The issue — commonly referred to as Bluetooth interference — has been around since the dawn of wireless technology itself and can be caused by a variety of reasons. Physical objects like metal doors can block signals, or your Bluetooth device may be using a frequency that’s simply overcrowded. But it’s that latter explanation that some worry could get worse as wireless technology continues to grow in popularity and get built into things like speakers, household appliances and even city infrastru
You’re not alone if your Bluetooth headphones keep dropping their connection in the city Cached Page below :
Company: cnbc, Activity: cnbc, Date: 2019-04-05  Authors: kristoffer tigue, getty images, magdalena petrova
Keywords: news, cnbc, companies, bluetooth, technology, dropping, street, traffic, youre, airpods, popularity, headphones, rabaey, city, product, wireless, connection


You're not alone if your Bluetooth headphones keep dropping their connection in the city

You’re not imagining it. Stepping off the subway, you pop in your wireless earbuds, climb up the stairs and out into a busy intersection just to have the soundtrack to your morning commute cut out or go static.

That’s what frequently happened to Scott Stonham of Berkshire, England every time he approached one of the busy train stations on his daily commute.

“Does anyone know why there is so much Bluetooth noise in Paddington?” he wrote last month on Twitter.

“I have the same problem with my #AirPods,” replied another Twitter user.

On Reddit, dozens of users have complained about their wireless headphones cutting out or crackling like “static” in major urban hubs like New York City or Chicago. Some even compared the phenomenon to skipping Discman CD players of the 90s.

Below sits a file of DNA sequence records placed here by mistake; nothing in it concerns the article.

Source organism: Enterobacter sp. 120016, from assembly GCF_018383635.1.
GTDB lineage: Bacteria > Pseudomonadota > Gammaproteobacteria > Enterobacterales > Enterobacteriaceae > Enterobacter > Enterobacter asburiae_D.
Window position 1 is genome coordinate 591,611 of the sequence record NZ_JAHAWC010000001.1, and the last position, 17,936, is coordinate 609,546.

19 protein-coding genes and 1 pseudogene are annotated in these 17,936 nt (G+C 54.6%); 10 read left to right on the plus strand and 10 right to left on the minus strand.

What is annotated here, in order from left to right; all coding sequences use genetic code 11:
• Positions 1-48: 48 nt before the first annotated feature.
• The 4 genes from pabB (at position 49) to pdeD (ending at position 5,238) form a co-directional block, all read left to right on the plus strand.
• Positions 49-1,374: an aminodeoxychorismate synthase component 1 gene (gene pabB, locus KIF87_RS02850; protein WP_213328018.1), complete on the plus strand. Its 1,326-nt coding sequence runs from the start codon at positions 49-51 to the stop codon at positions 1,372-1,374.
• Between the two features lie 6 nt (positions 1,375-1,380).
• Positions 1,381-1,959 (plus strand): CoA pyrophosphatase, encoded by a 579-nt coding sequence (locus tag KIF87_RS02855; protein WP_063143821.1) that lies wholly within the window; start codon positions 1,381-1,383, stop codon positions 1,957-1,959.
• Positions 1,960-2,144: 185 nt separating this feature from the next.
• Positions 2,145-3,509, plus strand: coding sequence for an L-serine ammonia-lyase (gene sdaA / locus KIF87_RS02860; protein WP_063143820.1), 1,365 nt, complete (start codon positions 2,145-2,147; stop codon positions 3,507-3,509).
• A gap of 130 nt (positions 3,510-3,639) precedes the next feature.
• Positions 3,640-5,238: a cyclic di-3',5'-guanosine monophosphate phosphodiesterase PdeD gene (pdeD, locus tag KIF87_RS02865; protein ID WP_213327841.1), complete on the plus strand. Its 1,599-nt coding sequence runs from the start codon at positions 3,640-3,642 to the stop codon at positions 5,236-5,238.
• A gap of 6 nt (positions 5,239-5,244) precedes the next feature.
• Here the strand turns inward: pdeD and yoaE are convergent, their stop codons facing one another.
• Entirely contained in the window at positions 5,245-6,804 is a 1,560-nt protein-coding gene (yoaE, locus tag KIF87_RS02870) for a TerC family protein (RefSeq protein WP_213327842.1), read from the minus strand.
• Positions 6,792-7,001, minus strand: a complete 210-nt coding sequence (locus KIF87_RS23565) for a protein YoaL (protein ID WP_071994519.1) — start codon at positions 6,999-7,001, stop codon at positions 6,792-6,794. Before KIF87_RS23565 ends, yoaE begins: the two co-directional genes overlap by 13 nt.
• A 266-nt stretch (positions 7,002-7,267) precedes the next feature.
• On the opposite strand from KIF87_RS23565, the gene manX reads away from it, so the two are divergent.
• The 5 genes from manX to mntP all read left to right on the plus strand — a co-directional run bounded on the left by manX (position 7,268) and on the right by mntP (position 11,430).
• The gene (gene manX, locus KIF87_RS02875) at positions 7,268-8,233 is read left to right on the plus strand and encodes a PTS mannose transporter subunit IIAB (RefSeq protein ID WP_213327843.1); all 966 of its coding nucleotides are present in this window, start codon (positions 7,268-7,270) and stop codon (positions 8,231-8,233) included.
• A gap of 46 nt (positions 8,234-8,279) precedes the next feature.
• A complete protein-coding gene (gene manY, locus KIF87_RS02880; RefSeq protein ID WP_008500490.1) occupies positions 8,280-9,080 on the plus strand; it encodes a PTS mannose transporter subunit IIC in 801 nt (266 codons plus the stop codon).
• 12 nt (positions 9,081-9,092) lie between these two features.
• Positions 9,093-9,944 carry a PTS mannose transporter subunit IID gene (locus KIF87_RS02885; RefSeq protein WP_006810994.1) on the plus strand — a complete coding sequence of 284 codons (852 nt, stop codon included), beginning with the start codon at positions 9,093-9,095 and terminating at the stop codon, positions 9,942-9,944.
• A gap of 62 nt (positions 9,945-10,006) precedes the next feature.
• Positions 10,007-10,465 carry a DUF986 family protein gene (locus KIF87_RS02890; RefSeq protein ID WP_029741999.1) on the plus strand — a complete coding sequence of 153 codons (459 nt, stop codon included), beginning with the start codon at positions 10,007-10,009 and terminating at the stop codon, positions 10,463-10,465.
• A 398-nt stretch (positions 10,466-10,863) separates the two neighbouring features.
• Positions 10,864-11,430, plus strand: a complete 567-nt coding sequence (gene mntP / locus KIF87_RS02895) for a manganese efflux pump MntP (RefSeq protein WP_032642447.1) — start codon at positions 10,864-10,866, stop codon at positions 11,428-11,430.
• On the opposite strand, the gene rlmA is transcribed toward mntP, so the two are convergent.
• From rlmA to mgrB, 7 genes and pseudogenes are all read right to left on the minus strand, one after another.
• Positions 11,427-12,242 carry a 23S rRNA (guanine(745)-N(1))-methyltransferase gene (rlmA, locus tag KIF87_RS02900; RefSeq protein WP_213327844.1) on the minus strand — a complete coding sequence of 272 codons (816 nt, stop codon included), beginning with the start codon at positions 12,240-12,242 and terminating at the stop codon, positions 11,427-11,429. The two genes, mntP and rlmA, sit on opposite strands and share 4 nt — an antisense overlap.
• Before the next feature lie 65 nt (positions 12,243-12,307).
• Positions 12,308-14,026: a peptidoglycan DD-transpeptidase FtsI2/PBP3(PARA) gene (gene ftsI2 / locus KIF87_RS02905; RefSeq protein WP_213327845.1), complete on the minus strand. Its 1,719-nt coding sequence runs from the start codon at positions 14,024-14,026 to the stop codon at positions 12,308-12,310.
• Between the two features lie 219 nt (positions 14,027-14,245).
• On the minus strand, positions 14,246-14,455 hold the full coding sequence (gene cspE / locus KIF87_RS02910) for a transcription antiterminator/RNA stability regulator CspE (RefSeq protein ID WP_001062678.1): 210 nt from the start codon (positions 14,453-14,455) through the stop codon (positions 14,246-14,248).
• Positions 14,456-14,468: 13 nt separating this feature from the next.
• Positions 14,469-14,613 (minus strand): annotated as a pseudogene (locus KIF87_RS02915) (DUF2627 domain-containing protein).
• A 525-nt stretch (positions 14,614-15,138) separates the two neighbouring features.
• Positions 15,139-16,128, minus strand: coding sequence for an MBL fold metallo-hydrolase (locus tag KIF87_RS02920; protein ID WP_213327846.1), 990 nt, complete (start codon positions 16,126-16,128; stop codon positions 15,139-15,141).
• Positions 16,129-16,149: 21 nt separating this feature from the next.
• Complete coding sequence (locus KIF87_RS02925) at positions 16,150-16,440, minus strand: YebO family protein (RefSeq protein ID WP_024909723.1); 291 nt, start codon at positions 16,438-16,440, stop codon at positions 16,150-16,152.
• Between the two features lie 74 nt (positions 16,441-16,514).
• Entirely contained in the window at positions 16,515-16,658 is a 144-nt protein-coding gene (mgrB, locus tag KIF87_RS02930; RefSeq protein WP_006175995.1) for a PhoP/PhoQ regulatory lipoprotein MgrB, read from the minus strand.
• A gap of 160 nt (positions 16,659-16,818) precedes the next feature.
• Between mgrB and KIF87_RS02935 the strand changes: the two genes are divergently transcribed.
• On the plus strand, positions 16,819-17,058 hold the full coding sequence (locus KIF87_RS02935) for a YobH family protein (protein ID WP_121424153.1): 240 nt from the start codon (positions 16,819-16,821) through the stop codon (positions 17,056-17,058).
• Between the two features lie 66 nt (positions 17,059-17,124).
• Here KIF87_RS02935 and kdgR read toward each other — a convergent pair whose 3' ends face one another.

The issue — commonly referred to as Bluetooth interference — has been around since the dawn of wireless technology itself and can be caused by a variety of reasons. Physical objects like metal doors can block signals, or your Bluetooth device may be using a frequency that’s simply overcrowded.

But it’s that latter explanation that some worry could get worse as wireless technology continues to grow in popularity and get built into things like speakers, household appliances and even city infrastructure.

Already, Apple’s AirPods could be the company’s most popular accessory, with some estimates putting shipments for the product above 100 million by 2021. Apple released the second generation of its hit product last month, with updated features like increased battery life and improved voice commands.

The popularity of wireless devices like Apple’s AirPods or Samsung’s Galaxy Buds means increasingly more people are competing for space on a limited number of airwaves, said Jan Rabaey, a professor of electrical engineering and computer sciences at the University of California Berkeley and the director of the Berkeley Wireless Research Center.